United States District Court, S.D. Alabama, Southern Division
THOMAS D. SCOTT, Plaintiff,
NANCY BERRYHILL, Acting Commissioner of Social Security, Defendant.
F. BIVINS UNITED STATES MAGISTRATE JUDGE.
Thomas D. Scott (hereinafter “Plaintiff”), seeks
judicial review of a final decision of the Commissioner of
Social Security denying his claim for a period of disability
and disability insurance benefits under Titles II of the
Social Security Act, 42 U.S.C. §§ 401, et
seq. On October 19, 2018, the parties consented to have
the undersigned conduct any and all proceedings in this case.
(Doc. 17). Thus, the action was referred to the undersigned
to conduct all proceedings and order the entry of judgment in
accordance with 28 U.S.C. § 636(c) and Federal Rule of
Civil Procedure 73. Upon careful consideration of the
administrative record and the memoranda of the parties, it is
hereby ORDERED that the decision of the
Commissioner be AFFIRMED.
filed his application for benefits on January 22, 2016,
alleging disability beginning May 1, 2014, based on major
depression, borderline personality disorder, asthma, sleep
apnea, degenerative disc of the spine, left knee, right
ankle, hearing loss, and tinnitus. (Doc. 8 at 172, 196, 205).
Plaintiff's application was denied and upon timely
request, he was granted an administrative hearing before
Administrative Law Judge L. Dawn Pischek (hereinafter
“ALJ”) on November 14, 2016. (Id. at
39). Plaintiff attended the hearing with his attorney and
provided testimony related to his claims. (Id. at
42). A vocational expert (“VE”) also appeared at
the hearing and provided testimony. (Id. at 68). On
April 24, 2017, the ALJ issued an unfavorable decision
finding that Plaintiff is not disabled. (Id. at 19).
The Appeals Council denied Plaintiff's request for review
on August 15, 2017. (Id. at 5). Therefore, the
ALJ's decision dated April 24, 2017, became the final
decision of the Commissioner.
exhausted his administrative remedies, Plaintiff timely filed
the present civil action. (Doc. 1). Oral argument was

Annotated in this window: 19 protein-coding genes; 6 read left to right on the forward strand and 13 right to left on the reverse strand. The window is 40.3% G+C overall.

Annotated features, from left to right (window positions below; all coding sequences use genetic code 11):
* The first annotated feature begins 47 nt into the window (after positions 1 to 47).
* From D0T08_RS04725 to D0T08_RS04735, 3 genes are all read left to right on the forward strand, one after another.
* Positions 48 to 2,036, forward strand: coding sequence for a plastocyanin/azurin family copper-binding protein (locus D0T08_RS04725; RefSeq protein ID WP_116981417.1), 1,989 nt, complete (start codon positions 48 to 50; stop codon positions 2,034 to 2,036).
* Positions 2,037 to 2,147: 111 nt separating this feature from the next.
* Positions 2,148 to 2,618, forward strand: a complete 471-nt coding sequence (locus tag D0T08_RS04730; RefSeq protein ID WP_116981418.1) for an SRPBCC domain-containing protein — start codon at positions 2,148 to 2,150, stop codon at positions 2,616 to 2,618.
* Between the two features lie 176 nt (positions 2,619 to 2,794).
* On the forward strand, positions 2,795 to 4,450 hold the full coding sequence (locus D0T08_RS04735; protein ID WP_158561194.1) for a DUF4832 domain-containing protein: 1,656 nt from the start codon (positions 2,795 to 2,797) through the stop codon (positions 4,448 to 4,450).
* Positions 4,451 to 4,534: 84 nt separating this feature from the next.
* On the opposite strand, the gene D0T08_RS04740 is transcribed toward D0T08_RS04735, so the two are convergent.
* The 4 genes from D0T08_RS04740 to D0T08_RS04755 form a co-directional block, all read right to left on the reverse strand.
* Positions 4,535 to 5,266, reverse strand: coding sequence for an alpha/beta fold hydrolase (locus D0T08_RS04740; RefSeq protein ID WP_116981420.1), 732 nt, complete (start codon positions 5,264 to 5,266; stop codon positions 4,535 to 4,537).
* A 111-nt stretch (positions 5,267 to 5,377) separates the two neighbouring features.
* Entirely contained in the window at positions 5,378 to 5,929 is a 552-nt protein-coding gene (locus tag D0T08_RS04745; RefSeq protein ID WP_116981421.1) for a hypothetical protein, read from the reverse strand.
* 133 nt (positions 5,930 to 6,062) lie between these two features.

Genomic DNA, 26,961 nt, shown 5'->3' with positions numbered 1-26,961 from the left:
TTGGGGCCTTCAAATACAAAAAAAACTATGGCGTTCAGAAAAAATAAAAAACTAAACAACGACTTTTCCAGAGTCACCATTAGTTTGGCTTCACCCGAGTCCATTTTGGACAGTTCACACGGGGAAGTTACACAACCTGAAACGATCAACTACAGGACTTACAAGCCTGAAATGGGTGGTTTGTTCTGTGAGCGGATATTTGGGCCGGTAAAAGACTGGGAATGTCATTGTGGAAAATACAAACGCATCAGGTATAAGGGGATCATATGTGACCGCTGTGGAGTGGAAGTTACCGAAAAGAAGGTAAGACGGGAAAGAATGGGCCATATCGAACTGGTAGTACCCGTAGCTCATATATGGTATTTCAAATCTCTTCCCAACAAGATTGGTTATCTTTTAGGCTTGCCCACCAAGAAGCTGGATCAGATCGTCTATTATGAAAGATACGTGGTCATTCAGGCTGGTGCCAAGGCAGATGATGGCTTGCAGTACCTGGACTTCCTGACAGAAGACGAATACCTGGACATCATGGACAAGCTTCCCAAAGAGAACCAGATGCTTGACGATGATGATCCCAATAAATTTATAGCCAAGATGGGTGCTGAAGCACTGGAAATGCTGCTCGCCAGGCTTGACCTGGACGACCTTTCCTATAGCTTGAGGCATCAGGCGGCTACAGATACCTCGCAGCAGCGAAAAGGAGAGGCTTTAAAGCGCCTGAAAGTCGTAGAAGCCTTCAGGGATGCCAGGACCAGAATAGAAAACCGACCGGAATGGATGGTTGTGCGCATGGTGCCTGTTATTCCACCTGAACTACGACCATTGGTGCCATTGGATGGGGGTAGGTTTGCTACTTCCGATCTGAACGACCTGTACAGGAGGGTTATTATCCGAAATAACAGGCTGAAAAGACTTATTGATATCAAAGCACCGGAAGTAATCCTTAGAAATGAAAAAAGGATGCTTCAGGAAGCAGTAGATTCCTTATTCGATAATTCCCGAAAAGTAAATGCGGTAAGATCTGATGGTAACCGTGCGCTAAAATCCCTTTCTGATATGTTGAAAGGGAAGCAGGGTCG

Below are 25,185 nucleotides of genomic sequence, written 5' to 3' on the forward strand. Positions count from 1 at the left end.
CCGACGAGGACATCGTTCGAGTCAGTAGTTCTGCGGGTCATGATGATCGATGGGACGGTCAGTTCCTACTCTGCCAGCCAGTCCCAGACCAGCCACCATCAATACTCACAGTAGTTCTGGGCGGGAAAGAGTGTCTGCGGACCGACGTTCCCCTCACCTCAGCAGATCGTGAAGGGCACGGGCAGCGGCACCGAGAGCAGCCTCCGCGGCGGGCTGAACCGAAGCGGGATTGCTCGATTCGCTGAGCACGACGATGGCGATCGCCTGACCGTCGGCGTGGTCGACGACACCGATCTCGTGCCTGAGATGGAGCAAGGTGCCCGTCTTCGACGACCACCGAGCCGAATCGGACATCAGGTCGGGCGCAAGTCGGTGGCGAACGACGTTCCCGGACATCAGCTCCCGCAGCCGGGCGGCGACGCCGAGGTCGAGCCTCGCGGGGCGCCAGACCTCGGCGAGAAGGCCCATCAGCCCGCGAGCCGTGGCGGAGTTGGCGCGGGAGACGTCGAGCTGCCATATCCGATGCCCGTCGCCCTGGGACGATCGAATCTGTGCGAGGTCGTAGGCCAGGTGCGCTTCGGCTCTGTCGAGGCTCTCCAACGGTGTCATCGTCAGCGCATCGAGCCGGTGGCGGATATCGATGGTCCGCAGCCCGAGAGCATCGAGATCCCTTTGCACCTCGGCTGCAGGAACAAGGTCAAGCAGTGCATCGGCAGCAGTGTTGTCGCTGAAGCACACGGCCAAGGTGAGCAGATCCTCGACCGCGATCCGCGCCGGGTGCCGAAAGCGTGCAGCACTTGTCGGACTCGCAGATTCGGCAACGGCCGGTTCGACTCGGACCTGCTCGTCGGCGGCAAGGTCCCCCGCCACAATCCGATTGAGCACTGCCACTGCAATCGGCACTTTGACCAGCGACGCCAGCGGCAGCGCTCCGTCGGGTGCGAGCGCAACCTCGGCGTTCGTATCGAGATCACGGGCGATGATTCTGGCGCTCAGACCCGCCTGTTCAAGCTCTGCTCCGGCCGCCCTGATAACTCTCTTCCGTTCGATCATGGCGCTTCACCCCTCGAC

conducted on November 8, 2018. (Doc. 20). This case is now
ripe for judicial review and is properly before this Court
pursuant to 42 U.S.C. §§ 405(g) and 1383(c)(3).
Issues on Appeal
Whether the ALJ reversibly erred in failing to find that
Plaintiff's impairments met or equaled Listing 12.04
Whether the ALJ reversibly erred in failing to accord
adequate weight to the opinion of Plaintiff's treating
psychiatrist, Dr. John Cranton?
was born on November 17, 1970, and was forty-five years of
age at the time of his administrative hearing on November 14,
2016. (Doc. 8 at 39, 205). Plaintiff graduated from high
school and received training in technical school in drafting,
computer aided drafting, and design. (Id. at 44).
last worked from approximately 2000 to 2016 as a recruiter
for the military. (Id. at 46, 69, 220). Prior to
that, he worked as an electrician. (Id. at 59).
testified that he can no longer work because of grief over
his mother's death and because of problems with anger and
depression. (Id. at 59-62). He takes Adderall to
help him focus. (Id. at 51-52).
Standard of Review
reviewing claims brought under the Act, this Court's role
is a limited one. The Court's review is limited to
determining 1) whether the decision of the Secretary is
supported by substantial evidence and 2) whether the correct
legal standards were applied.Martin v. Sullivan, 894
F.2d 1520, 1529 (11th Cir. 1990). A court may not decide the
facts anew, reweigh the evidence, or substitute its judgment
for that of the Commissioner. Sewell v. Bowen, 792
F.2d 1065, 1067 (11th Cir. 1986). The Commissioner's
findings of fact must be affirmed if they are based upon
substantial evidence. Brown v. Sullivan, 921 F.2d
1233, 1235 (11th Cir. 1991); Bloodsworth v. Heckler,
703 F.2d 1233, 1239 (11th Cir. 1983) (holding substantial
evidence is defined as “more than a scintilla, but less
than a preponderance” and consists of “such
relevant evidence as a reasonable person would accept as
adequate to support a conclusion.”). In determining
whether substantial evidence exists, a court must view the
record as a whole, taking into account evidence favorable, as
well as unfavorable, to the Commissioner's decision.
Chester v. Bowen, 792 F.2d 129, 131 (11th Cir.
1986); Short v. Apfel, 1999 U.S. Dist. LEXIS 10163,
*4 (S.D. Ala. June 14, 1999).
Statutory and Regulatory Framework